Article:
With May as National Foster Care Awareness Month, local non-profit Fostering Youth Independence is highlighting a particular challenge faced by youth aging out of foster care, homelessness.
The statistic is that 36% of these vulnerable foster youth become homeless within the first 18 months of aging out of the system.
One way FYI can help these youth is through the organization’s Emergency Financial Assistance Fund which can support these youth experiencing the trauma of being homeless, explains Carolyn Olsen, FYI’s executive director and co-founder. “People may wonder how foster youth become homeless. There are many reasons, but a couple of situations experienced by FYI youth illustrate the complications and challenges foster youth face.”
She pointed to an FYI youth, “Lucia,” who was living in the home of her boyfriend and his family when she joined FYI shortly before her 21st birthday.
Through California’s AB12 extended foster care program, she was receiving a monthly housing allowance, which she used to pay rent to her boyfriend’s mother for her room. On her 21st birthday, the housing assistance ended, but she continued to pay her rent with income from her part-time job. She was taking classes at College of the Canyons, but frequent arguments with her boyfriend and what she described as an “unhealthy living environment” were taking a toll on her emotionally, and her grades began to suffer.
She expressed a desire to move out, but with limited funds available for rent, she worried that she couldn’t find a place she could afford and would become homeless. She continued to live in the chaotic situation for almost a year, until the boyfriend’s cheating and emotional abuse became too much for Lucia to bear. FYI helped her find a room to rent and provided furnishings, and her Ally gave her the emotional support she needed to move out.
Olsen added that another one of FYI’s youth, “Emma,” and her younger siblings had been reunified with their biological mother after spending some time in foster care.
Because Emma had been reunified, she was not eligible for a housing allowance or transitional housing program when she turned 18. So, she continued to live with her mother, siblings, and another adult who had moved in with the family.
Emma told her FYI Ally that her home situation was “toxic” but would not elaborate. She moved out a couple of times but would return back to her mother’s home to make sure her siblings were safe. Her mother would leave town and expect Emma to provide food and care for the siblings even though she did not leave them any money.
At some point, Emma suspected that her siblings were being abused. Knowing that FYI is required to report suspected child abuse, she was not comfortable sharing her concerns with her Ally or FYI staff. She feared that if a report was made, she would lose her family and become homeless.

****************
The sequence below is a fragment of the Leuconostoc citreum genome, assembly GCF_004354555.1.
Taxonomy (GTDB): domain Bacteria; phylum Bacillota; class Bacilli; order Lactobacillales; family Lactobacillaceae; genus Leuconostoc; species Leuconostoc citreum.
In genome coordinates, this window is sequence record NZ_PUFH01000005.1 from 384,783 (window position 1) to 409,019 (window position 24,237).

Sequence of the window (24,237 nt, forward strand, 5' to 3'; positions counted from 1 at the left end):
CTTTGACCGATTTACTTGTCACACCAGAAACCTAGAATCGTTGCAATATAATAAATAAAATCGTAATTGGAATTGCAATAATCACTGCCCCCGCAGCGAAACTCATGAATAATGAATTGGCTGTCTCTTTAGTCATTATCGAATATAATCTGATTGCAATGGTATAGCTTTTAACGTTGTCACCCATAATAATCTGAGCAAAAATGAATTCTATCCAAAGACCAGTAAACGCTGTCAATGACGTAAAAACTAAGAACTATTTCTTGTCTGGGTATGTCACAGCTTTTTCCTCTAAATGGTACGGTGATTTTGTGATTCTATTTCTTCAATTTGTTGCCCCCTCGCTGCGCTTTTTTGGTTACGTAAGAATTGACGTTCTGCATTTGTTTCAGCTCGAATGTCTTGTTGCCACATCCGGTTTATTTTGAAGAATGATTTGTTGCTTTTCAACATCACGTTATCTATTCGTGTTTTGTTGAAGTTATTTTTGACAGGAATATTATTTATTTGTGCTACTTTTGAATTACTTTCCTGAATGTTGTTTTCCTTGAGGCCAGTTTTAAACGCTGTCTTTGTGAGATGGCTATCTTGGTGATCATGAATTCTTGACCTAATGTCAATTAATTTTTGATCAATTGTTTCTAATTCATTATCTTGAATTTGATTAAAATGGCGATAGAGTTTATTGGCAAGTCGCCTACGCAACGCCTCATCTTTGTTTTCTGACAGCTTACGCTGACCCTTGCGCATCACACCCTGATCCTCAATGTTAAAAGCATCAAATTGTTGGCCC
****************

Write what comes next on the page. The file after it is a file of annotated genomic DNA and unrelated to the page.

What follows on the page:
Finally, when her suspicions were confirmed, Emma felt she had no choice but to make a report to the Department of Child and Family Services and asked the FYI staff to help her make the call. The siblings were subsequently removed from the home and placed in foster care. Her mom was angry, and Emma became homeless, just as she feared. FYI paid for Emma to stay in a hotel until safe housing could be secured for her.
“Imagine being 19 years old and choosing to save your siblings from abuse,” Olsen said, “knowing that the decision will result in losing your home and family. Or, consider being 21 years old and choosing to live with an abusive, cheating boyfriend because you have nowhere else to go. These are choices no one should ever have to make. But this is reality for many of the youth we serve, who often sacrifice their own safety and well-being in order to have a roof over their heads.”
Olsen explained, “we serve youth who are aging out of the foster system and have no permanent families to turn to, and therefore need critical support to help them become independent, thriving adults. Because many foster youths who have not found permanent homes are just one step away from homelessness, poverty or incarceration, our mission is to give them tools and support, and an important part of this is ensuring they are getting an education, whether community college, four-year university or trade school.”
She concluded, “at FYI we’re also here to provide support for youth facing crisis situations, but we need the community’s support. We hope during this National Foster Youth Awareness Month that people would consider contributing to our Emergency Financial Assistance Fund to provide temporary housing and meet other financial needs for youth like Lucia and Emma.”
Donations can be submitted by visiting the non-profits website or, alternately, contacting FYI at (661) 360-1500.